If you can’t find your car, you’ll look like you are lost and may run a greater risk of being victimized than someone who appears to know where they are headed. Of course you should have your keys ready as you approach your car. If you have a new car equipped with an electronic lock release you probably also have a panic alarm feature on the control tag. Test your panic alarm periodically to make sure it works.
Some hospitals have emergency call boxes placed in strategic locations throughout their parking lots. They are a direct link to the central security dispatch and usually marked by a blue light. If your lot has call boxes, take a look at them and figure out they operate before an emergency arises. Some hospitals still have old fashioned fire alarm pull boxes placed away from the building complex. The pull box is an equally effective way to get help but, in some localities they are being phased out, so make sure that the box is still operational (by asking not by sending in an alarm!)
Many hospitals, especially those with large campuses and distant parking lots, provide shuttle buses for employees and visitors. This service is usually run by the Security or Transportation Department. The only drawback is that it may be unavailable during the early morning or late evening hours.
Unfortunately, deterrent applications like signs, cameras, lights and guards most often serve only to keep honest people from committing crimes. A truly determined violent criminal will ignore these safeguards.
GET TO KNOW THE PEOPLE WHO WORK AT THE HOSPITAL
Since you will become a familiar face at the hospital, it is important to interact with the staff on a daily basis. The hospital is like a self-contained city. The staff and long-term care patients are the citizens who live there. Most of the employees will go out of their way to help you; even if they’ve never met you before. When they get to know you, they’ll treat you like you are a member of their community.
One of the most important aspects of any hospital security program is the ID card system. It is probably safe to say that there is not one accredited hospital in the United States that doesn’t require ALL employees (including hospital police and security guards) to wear a photo ID card at all times while on the property. Some staff members hate the idea of wearing this badge because they feel it intrudes on their privacy. They may turn it over to hide their name and picture or keep in a pocket; but you can always ask to see it and they should show it to you.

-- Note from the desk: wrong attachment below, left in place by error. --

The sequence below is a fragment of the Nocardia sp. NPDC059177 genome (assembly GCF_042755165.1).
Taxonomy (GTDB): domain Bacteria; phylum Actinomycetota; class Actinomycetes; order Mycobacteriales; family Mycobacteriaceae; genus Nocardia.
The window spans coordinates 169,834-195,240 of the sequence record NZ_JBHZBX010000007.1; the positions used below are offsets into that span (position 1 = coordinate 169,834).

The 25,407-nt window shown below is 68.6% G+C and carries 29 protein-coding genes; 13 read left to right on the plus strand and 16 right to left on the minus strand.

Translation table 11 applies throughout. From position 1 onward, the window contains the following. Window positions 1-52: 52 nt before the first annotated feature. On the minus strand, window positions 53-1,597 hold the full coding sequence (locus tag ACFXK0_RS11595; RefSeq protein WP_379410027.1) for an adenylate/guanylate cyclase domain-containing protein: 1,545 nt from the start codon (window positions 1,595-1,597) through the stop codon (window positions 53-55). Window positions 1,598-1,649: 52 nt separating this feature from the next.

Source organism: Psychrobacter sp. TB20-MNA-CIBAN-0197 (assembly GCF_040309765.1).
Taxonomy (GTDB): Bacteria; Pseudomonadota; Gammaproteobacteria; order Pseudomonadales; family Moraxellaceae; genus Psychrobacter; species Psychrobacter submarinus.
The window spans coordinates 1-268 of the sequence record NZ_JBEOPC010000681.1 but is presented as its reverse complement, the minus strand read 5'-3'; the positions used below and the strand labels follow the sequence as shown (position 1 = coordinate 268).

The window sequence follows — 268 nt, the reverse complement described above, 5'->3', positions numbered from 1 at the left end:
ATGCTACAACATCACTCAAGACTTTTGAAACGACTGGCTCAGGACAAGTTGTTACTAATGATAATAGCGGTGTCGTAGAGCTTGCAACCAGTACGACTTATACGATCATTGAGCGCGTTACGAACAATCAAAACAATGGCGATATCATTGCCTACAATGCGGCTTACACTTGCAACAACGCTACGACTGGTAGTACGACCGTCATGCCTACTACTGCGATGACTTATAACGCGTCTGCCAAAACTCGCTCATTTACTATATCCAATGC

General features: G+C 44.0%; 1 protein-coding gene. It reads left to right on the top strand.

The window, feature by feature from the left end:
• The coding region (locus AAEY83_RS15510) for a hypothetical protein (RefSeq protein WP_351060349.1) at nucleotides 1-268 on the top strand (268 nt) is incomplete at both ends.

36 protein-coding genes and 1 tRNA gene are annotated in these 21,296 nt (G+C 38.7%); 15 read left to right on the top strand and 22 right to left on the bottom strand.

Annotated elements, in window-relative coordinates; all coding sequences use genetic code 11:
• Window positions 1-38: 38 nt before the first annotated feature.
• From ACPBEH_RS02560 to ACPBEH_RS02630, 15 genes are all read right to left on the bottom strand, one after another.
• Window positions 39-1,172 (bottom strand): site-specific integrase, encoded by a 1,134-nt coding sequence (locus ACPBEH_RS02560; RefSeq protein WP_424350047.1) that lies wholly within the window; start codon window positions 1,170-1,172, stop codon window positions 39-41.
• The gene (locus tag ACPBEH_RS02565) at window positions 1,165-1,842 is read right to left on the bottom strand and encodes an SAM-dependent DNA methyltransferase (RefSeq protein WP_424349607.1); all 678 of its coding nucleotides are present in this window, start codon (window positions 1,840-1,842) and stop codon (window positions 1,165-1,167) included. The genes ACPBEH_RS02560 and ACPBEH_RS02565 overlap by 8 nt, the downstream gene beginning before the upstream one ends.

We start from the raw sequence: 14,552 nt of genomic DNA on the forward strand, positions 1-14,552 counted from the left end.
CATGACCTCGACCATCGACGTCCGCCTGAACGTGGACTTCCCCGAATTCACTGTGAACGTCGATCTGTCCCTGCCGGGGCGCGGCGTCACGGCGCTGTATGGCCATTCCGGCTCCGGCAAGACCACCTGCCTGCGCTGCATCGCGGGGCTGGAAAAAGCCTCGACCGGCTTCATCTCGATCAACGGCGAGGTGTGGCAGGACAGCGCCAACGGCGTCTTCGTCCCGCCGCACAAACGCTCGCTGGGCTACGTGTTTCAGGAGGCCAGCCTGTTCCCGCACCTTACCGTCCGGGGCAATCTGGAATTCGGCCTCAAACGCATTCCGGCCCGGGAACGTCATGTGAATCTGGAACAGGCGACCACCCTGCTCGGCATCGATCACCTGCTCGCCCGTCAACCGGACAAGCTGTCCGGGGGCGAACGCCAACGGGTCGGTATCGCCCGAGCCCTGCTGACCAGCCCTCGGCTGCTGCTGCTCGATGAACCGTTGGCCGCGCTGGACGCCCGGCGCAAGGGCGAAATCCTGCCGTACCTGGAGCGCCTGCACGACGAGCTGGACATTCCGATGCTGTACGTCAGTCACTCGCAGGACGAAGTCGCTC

How does this affect you? First of all, you should be able to recognize an official hospital ID card for your hospital. Remember that the hospital may issue different kinds of cards for different categories of people working there. This includes contractors or vendors who may only have a short-term or casual relationship with the hospital as well as contractors or vendors who have been with the hospital for many years.
Those in the former group, like sales people or construction workers, are relatively untested and may lead you astray (either by accident or by design). Those in the latter group, like contract security guards and parking attendants, are probably as reliable as any regular employee. They may be even more helpful because of their contractual relationship with the hospital.
Second, and more important, don’t assume that just because someone is wearing a white lab coat that says "Radiology" and carries a clipboard, that this individual is a bona fide X-Ray technician. That person probably does work in the Radiology Department and really does want to see you safely out to your car but, if you have any doubt, ask to see a hospital ID.
Also, try to figure out who you are talking to. It seems that everyone who works in a hospital, from the newest orderly to the Chief of Internal Medicine, walks around dressed in scrubs. Look for clues, like name tags that read "RN" or uniform insignia that say "POLICE", and respect their job titles. It is an ego issue but these professionals worked hard to get to where they are now and are very proud of their accomplishments. This courtesy will help to separate you from the rest of the unwashed masses.
One of the most important people in the hospital is the nursing supervisor. On a midnight shift the nursing supervisor is often the highest ranking administrator on duty .They are very busy people and should not be bothered with petty grievances but can be powerful allies when family members need to address patient care issues that have not been resolved at the lower administrative levels.
HOW TO GET HELP WHEN YOU NEED IT
Hospitals are very concerned with access control and therefor you will always find a security checkpoint in at least two locations: The main entrance to the hospital and the emergency room. As long as these doors are open, you know where you can always find help. The employees working these posts, usually can’t leave unless they are responding to an emergency. However, they should have some latitude to watch you walk out to your car or, if they know you well enough, possibly call another officer to give you an escort.